[MEI-L] Jazz Chords in MEI ?

Roland, Perry D (pdr4h) pdr4h at virginia.edu
Mon Dec 2 20:55:47 CET 2019

Hello Etienne,

Your example should look like this --

<score xmlns="http://www.music-encoding.org/ns/mei" xmlns:svg="http://www.w3.org/2000/svg">
      <chordDef xml:id="DminDom5f">
        <chordMember pname="g" oct="3"/>
        <chordMember pname="d" oct="4"/>
        <chordMember pname="f" oct="4"/>
        <chordMember pname="a" accid.ges="f" oct="4"/>
        <chordMember pname="c" oct="4"/>
      <chordDef xml:id="GDom5s">
        <chordMember pname="g" oct="4"/>
        <chordMember pname="b" oct="4"/>
        <chordMember pname="d" accid.ges="s" oct="4"/>
        <chordMember pname="f" oct="4"/>
      <symbolDef xml:id="mySymbol">
          <!-- SVG for the chord label here -->
      <staffDef n="1" lines="5" clef.shape="G" clef.line="2"/>
    <measure n="1">
      <staff n="1">
        <layer n="1">
          <note pname="a" dur="2" oct="5"/>
          <note pname="g" dur="4" oct="5"/>
          <note pname="g" dur="4" oct="5"/>
      <harm chordref="#DminDom5f" staff="1" tstamp="1" rendgrid="gridtext">D<rend rend="sup"
      <!-- Alternative markup for the preceding harmonic label -->
      <!-- <harm chordref="#DminDom5f" staff="1" tstamp="1" rendgrid="gridtext">
                <symbol altsym="#mySymbol"/>
              </harm> -->
      <harm chordref="#GDom5s" staff="1" tstamp="3" rendgrid="gridtext">G<rend rend="sup"

1. <chordMember> elements must be children of <chordTable>.

2. The bass note of the first chord should be included in the spelling-out of the chord tones.  Since the goal of the <chordDef> is to capture information related to the chord tablature grid (and not harmonic analysis), there's no need to mark the harmonic function of each "note"; that is, marking the root or any of the other chord tones isn't necessary.  If you feel otherwise, you can advocate for making <chordMember> a member of the att.harmonicFunction attribute class.  This would add the @deg attribute, which is where one can record scale degree info.

3. The superscripted portion of a label can be marked using the <rend> element. However, using markup to get the "G" to be under the "D7b5" portion of the label is straying too far from semantic markup.  In any case, I don't believe Verovio (the MEI renderer) supports the <stack> element yet.  So, if you require a precise rendition of the label that's unachievable with <rend>, you can define a symbol (using <symbolTable> and <symbolDef> elements) and refer to it inside the <harm> element.  See the commented-out <harm> element for an example.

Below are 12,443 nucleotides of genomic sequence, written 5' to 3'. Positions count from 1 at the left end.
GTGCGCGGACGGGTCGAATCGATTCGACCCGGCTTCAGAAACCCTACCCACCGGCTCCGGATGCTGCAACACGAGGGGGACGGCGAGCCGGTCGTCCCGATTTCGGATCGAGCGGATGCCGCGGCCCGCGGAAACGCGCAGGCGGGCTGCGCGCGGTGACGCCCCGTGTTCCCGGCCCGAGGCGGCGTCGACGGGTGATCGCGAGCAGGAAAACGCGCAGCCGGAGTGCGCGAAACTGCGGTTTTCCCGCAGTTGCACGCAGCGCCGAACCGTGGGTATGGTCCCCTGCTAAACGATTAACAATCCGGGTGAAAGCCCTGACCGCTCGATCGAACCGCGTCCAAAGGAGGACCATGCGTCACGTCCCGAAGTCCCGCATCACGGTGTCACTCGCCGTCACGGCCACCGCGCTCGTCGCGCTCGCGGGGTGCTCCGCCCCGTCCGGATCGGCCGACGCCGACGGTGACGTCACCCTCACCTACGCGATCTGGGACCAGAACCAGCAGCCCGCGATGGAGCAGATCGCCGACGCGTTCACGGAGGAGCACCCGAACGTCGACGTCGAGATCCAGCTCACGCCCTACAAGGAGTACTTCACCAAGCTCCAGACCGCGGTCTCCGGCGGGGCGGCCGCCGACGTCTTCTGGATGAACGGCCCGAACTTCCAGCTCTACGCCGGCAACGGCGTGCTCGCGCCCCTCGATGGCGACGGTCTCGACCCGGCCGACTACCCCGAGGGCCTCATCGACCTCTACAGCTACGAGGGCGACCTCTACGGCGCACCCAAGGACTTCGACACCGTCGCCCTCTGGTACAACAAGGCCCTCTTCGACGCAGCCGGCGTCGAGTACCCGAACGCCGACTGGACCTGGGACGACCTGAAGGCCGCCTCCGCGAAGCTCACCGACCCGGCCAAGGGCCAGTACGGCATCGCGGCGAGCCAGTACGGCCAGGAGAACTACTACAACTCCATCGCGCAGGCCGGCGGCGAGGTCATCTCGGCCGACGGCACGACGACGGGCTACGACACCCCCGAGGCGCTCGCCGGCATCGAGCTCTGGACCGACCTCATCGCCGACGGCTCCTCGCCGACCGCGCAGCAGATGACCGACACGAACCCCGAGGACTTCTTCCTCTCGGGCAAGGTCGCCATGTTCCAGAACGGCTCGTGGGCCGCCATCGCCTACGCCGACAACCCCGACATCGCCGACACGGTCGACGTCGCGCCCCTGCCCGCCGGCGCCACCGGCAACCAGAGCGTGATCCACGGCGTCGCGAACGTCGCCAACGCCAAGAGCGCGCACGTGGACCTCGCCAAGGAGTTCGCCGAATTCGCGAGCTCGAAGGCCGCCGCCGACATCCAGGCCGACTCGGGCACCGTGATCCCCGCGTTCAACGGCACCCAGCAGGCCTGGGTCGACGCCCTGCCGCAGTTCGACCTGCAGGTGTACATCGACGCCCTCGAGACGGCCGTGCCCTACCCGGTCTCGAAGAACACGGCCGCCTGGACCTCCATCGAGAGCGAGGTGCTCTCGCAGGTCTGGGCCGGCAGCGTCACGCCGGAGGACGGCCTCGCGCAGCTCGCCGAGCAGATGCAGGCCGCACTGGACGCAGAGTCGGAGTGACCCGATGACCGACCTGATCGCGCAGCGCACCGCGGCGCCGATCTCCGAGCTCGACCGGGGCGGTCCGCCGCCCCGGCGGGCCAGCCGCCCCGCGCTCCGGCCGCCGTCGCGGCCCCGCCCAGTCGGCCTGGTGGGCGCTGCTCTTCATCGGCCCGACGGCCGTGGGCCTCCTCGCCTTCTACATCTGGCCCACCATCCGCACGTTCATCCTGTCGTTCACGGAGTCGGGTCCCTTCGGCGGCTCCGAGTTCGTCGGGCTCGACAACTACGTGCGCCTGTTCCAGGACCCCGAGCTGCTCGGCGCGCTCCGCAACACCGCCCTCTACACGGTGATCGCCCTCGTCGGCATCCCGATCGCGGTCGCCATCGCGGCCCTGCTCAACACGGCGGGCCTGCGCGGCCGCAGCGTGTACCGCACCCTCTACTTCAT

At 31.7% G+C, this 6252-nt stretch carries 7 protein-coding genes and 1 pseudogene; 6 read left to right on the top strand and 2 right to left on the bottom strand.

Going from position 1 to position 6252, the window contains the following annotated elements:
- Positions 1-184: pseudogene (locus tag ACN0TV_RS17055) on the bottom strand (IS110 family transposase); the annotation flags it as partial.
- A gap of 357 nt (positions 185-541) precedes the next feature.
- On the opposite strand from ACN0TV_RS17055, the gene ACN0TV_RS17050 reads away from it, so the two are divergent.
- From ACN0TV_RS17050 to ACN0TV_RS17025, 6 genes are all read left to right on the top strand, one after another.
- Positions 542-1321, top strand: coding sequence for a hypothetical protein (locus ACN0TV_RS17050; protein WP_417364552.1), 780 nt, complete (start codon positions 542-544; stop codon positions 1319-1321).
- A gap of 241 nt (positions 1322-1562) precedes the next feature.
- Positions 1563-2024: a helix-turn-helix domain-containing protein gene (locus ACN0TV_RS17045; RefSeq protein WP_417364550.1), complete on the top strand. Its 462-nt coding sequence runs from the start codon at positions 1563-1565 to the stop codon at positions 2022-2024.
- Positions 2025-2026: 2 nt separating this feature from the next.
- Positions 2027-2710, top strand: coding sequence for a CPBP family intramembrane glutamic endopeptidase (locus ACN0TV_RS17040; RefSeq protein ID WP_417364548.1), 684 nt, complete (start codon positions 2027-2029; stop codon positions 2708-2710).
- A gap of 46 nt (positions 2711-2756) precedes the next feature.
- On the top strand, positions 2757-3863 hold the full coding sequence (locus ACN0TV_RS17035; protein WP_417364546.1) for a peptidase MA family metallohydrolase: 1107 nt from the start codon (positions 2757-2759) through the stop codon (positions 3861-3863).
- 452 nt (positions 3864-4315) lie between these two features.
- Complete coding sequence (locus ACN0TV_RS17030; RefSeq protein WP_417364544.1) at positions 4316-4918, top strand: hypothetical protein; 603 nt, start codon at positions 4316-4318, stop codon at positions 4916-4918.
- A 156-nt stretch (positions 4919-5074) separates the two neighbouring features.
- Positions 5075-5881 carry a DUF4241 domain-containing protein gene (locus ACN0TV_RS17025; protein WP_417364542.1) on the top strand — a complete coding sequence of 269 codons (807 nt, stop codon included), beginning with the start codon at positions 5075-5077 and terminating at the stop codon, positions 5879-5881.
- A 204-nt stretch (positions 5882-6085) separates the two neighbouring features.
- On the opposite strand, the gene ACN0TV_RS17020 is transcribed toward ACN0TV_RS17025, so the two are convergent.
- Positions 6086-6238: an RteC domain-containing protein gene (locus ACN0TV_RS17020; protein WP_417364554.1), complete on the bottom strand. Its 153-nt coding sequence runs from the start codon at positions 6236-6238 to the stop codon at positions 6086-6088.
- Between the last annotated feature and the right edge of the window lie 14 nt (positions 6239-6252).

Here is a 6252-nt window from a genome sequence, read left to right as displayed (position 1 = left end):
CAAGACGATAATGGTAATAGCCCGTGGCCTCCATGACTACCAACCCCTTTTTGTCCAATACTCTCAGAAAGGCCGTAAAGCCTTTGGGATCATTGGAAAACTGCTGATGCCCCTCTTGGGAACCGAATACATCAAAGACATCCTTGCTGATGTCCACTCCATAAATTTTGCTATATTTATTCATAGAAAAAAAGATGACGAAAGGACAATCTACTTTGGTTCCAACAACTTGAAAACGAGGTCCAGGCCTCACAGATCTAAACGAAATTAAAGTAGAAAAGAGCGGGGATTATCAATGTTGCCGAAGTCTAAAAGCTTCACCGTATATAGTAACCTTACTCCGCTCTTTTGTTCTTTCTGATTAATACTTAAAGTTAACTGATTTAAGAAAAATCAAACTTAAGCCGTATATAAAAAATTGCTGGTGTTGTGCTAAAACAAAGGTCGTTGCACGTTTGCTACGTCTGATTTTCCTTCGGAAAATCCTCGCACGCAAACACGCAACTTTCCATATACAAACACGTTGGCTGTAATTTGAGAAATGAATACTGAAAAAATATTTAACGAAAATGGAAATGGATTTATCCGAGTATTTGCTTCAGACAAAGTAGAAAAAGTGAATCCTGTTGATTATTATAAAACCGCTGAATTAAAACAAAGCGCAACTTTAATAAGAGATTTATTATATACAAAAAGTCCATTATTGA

4. I don't quite understand your last comment, but I'll address what I think you're getting at.  Please let me know if I miss the mark.  Yes, there are innumerable ways in which a given chord (say "D7b5") can be performed/voiced on the guitar.  If one doesn't care which is to be played, then a simple label can be used; that is, "D7b5".  In this case, the performer can choose how/where to play the chord and no chord definition is necessary.  However, if a particular voicing is desired, then the way to do that is to explicitly encode the chord in a <chordDef>. But this only has to be done once.  Anywhere in the piece where the chord is expected to be played, the <chordDef> can be referred to without re-encoding the note-spelling of the chord.  The label ("D7b5") and/or the chord tab grid can be rendered.  This not only reduces the amount of encoding required to represent chord tab grids, but it also decouples the label from the grid, meaning that one can use the traditional label "Cm7♭5" or "Cm7" with a superscript "o" or any other chord labeling scheme which all refer to the same grid.  You can also refer to a chord definition outside the current MEI file, which means you can put the definition of a chord in a particular inversion/voicing in an external file and refer to it from many MEI documents.  So, yes, there may be 33 different possibilities for "D7b5", but they only have to be captured once.

Hope this helps,


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